Why does our dog whine when we give him a new toy?
July 12, 2006 12:41 PM   Subscribe

Why does our dog whine when we give him a new toy?

We have a one year old male pug who has always had the odd habit of whining for about 5-10 minutes after we give him a new toy or a bone or something of the sort.

He just picks it up in his mouth and either sits there and stares at us and whines (with it in his mouth), or his walks around our house whining with it in his mouth.
posted by JPigford to Pets & Animals (15 answers total) 1 user marked this as a favorite
Awww, he's saying thank you!
posted by Sara Anne at 12:48 PM on July 12, 2006

My terrier does this too. He is stressed out because he can't find a place to hide it.

Eventually something pops out at them and they can hide it there - but it's just their natural instinct to hide it for later.
posted by jimmy0x52 at 12:52 PM on July 12, 2006

Maybe his initial instinct is to keep it away from you or bury it and he's whining because he's frustrated. Then he adapts and all is good again.
posted by iconomy at 12:52 PM on July 12, 2006

Stop getting him toys made of broken glass.

I second the "thank you" idea.

And I want to see video. This sounds unbearably cute.
posted by joannemerriam at 12:53 PM on July 12, 2006

Seconding video!

posted by timetoevolve at 12:54 PM on July 12, 2006

Why does our dog whine when we give him a new toy?

'Cause it's not the one he wanted?
posted by lekvar at 12:57 PM on July 12, 2006

Whatever the reason, he's whining because he's generally insecure -- nowhere to hide it, don't know what to do with it, etc. This is relatively easy to train out of the dog, but if there's no other problem, it's not a big deal.
posted by frogan at 1:00 PM on July 12, 2006

My lab gets excited when he gets a new toy to the point he may start shaking a little bit and breathing hard and "whining". He's the most vocal dog I've ever seen though- not barking, but groaning and whining and makeing strange noises when he's happy.

So it could be he is just super stoaked about getting a new toy!
posted by gus at 1:46 PM on July 12, 2006

Response by poster: In response to hiding...he's never hid anything...ever. He just doesn't hide stuff.

And it's more "interesting" than a "problem" for sure. Just wasn't sure if there was some reason dogs do that.

As for a movie, the only movie I can give you is of one when he was about 2 months old and snoring his little face off: check it out :)
posted by JPigford at 2:01 PM on July 12, 2006 [1 favorite]

Mine does this too, but it's always the hiding issue.

Generally he stops after a few, disappears for about 5 minutes, resurfaces happy as can be and later that evening, I generally find it in our comforter on the bed or worse, I don't find it and hop into bed and jab myself on a Greenie.
posted by jerseygirl at 2:22 PM on July 12, 2006

When dogs get really excited, they don't quite know how to express it.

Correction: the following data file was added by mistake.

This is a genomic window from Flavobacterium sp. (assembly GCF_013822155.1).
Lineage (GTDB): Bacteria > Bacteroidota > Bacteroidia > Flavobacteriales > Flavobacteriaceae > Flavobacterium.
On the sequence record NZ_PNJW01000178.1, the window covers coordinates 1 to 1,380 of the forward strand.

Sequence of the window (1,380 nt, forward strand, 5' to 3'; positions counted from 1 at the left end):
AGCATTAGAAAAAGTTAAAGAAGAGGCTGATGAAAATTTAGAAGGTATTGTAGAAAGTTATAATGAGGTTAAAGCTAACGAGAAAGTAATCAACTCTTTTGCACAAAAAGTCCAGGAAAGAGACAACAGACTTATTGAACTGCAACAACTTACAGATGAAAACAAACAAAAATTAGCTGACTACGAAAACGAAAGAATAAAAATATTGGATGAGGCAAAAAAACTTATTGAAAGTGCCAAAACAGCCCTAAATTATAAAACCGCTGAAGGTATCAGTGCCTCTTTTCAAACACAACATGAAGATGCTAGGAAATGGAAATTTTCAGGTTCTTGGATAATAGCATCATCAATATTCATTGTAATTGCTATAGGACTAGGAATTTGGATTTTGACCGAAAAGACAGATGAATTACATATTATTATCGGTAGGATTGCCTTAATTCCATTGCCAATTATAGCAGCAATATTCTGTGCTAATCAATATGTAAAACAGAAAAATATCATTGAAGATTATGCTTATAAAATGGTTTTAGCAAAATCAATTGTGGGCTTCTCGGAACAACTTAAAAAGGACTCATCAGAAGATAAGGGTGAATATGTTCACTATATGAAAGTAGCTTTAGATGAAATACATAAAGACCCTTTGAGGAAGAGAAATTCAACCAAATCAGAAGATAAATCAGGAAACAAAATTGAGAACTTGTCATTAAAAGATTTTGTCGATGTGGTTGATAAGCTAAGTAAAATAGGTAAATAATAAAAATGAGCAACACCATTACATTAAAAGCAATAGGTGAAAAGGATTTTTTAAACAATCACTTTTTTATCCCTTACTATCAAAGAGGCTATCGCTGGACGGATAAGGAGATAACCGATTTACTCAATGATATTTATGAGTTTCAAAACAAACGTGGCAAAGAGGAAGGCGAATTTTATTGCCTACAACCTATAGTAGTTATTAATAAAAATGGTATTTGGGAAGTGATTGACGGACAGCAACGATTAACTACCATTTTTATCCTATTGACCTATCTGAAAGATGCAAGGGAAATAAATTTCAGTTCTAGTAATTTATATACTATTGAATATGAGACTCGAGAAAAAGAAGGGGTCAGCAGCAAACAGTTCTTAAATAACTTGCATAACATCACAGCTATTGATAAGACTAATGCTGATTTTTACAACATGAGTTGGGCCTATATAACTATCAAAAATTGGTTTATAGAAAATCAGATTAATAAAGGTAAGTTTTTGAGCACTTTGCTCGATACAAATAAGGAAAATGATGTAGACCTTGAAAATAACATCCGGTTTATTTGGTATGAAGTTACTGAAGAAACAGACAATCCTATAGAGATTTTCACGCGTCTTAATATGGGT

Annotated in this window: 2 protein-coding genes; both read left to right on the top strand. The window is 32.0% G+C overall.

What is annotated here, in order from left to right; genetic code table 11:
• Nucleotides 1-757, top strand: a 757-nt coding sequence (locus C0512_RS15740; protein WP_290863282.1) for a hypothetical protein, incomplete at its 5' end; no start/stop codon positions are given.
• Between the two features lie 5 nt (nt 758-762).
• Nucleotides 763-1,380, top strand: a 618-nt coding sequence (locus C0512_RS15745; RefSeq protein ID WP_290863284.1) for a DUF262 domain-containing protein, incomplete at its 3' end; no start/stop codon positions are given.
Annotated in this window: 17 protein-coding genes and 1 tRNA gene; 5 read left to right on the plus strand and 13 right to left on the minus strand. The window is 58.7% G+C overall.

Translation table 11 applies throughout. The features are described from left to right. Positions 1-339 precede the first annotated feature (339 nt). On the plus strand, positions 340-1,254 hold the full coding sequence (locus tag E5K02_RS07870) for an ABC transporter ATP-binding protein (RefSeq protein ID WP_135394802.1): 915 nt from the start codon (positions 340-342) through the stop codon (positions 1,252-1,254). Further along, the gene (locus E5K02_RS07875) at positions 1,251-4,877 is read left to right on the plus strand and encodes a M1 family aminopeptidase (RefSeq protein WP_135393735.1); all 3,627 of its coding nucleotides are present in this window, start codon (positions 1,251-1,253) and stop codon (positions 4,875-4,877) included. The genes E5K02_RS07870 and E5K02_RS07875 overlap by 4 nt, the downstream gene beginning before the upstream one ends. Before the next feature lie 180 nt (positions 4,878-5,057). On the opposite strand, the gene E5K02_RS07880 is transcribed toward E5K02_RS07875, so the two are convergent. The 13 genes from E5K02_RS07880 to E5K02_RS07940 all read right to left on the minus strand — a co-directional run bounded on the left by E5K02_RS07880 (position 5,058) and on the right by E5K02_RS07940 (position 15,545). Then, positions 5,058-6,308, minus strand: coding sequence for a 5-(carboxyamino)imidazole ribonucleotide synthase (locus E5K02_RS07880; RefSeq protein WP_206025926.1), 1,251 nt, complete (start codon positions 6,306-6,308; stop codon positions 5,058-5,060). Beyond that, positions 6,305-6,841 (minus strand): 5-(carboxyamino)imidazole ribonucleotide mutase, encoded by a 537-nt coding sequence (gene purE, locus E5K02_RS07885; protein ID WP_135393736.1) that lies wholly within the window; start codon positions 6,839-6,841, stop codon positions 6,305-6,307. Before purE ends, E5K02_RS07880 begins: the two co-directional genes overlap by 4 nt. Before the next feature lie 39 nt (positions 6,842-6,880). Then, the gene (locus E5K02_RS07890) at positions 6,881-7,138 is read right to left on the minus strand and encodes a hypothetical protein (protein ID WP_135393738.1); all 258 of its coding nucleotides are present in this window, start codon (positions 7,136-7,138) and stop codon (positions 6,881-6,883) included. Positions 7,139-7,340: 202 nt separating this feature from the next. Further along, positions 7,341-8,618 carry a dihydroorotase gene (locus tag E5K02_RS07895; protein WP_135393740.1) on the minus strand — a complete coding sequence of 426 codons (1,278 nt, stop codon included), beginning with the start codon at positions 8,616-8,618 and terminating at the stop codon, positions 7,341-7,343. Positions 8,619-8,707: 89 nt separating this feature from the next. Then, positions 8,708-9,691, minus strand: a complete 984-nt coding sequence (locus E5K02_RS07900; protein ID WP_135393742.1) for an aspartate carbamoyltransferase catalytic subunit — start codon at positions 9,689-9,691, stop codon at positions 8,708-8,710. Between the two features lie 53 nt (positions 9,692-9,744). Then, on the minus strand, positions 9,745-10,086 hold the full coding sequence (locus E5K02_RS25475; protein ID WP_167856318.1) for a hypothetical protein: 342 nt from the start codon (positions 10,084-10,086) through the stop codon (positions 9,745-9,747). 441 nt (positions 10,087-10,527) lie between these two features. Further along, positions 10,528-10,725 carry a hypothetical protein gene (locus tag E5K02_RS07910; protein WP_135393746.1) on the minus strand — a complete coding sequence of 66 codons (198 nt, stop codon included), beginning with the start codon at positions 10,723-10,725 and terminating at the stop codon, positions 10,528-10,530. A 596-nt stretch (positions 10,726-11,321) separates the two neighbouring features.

Mine goes sproinging around in circles, shaking the toys so hard they go flying across the room. If I wander off or stop paying attention she bonks my knee with them.

Your dog's behavior sounds slightly less... hazardous. (With enough velocity, a stuffed octopus to the face hurts!)
posted by cmyk at 3:41 PM on July 12, 2006

JPigford, thank you so very much for that little clip. That is dang adorable. And funny. :)
posted by shifafa at 3:57 PM on July 12, 2006

That video needs to be sent to cuteoverload.com.
posted by joannemerriam at 4:39 PM on July 12, 2006

I can't find a link to support this, but I swear I read this was a behavior common among pugs and is tied in to what several folks have mentioned - the inherent desire to hide the toy.

It is entirely possible that your pug doesn't even know that hiding the toy is an option (especially if he never saw an older dog doing it). He does, however, instinctually know that there is something he is supposed to do with the toy but can't figure out what that might be.

That all being said, this is an adorable and endearing behavior and most likely causes no harm to your doggie. I encourage you to enjoy it every time he does it and show it off to your friends like a trick. And absolutely get a video of it.

On a related note, many labs share a similar behavior in that when a new person arrives at their house, they want to pick up a toy and carry it to them. An adorable and very social way of greeting a new person, I've always thought.
posted by Joey Michaels at 4:46 PM on July 12, 2006

JPigford, I promise you that he is whining because he feels the instinctive need to hide the toy. I have a two-year-old pug, and she has also recently developed this behavior. At age one, she did not do it at all, with anything. At 18 months, however, she started doing it with rawhide chews, although she would eventually chew them. Now, at two years, she will not even chew the rawhide. She simply "buries" it - cracks on the couch, in her toybox, under my pillow - or abandons it out of frustration. She will seriously just carry it around for a while, and if she doesn't bury it, she just drops it in the middle of the floor, and gives up.

I thought that the theory was bunk, too, but after I personally saw it develop in my pug, I am a believer.

PS I trust that you will name your next pug "J. Pugford."
posted by MrZero at 5:14 PM on July 12, 2006

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